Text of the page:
Authors: Christina H. Drew, Timothy L. Nyerges, Kieran McCarthy, John A. Moore
Addresses: Department of Geography, University of Washington, Box 353550, Seattle, WA 98195, USA. Department of Geography, University of Washington, Box 353550, Seattle, WA 98195, USA. US General Accounting Office, 441 G Street, NW, Washington, DC 20548, USA. Sciences International, 1800 Diagonal Road, Suite 500, Alexandria, VA 22314, USA
Abstract: Transparent decisions are widely sought by parties interested in and affected by cleanup activities at government-owned facilities. In an approach to transparency, this paper uses decision paths and timelines to compare three decisions at the US Department of Energy Hanford site. A regulatory decision strategy, consisting of seven sequential (linear) steps, is used as the basis for the analysis. We find that the decision path is different for each case, although the timeframe associated with the main steps is similar. Also, although decision steps are evident in each case study, the decision process unfolds in cycles rather than following the linear path typically described to stakeholders. Finally, we observe a stronger emphasis on the information-gathering step than on other steps in the decision process. These findings suggest that new ways of representing decision situations are needed if transparency is to be achieved.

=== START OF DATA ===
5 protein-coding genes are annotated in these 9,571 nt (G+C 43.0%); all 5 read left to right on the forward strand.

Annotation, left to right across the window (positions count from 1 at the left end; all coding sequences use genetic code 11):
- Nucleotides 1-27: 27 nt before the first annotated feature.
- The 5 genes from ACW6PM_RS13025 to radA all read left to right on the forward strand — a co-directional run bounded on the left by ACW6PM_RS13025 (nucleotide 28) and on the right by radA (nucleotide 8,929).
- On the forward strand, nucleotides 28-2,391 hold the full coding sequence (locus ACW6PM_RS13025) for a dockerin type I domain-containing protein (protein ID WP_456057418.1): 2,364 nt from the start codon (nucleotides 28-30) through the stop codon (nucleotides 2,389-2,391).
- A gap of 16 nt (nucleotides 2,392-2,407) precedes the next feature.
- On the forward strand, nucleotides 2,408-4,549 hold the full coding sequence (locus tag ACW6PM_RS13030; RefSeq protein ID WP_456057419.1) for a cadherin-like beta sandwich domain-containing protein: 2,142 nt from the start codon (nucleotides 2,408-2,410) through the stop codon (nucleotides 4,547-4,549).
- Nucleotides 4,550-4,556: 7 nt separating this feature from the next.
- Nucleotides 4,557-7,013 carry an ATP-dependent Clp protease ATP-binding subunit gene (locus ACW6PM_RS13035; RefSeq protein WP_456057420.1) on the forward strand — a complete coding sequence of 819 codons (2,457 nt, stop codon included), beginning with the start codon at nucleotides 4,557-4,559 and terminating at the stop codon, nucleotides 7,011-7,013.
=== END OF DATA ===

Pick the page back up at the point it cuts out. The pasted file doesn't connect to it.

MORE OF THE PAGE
Keywords: analytic-deliberative process; environmental cleanup; public involvement; risk; transparent decision-making.
International Journal of Environment and Pollution, 2002 Vol.17 No.3, pp.171-202
Available online: 09 Jul 2003Full-text access for editors Access for subscribers Purchase this article Comment on this article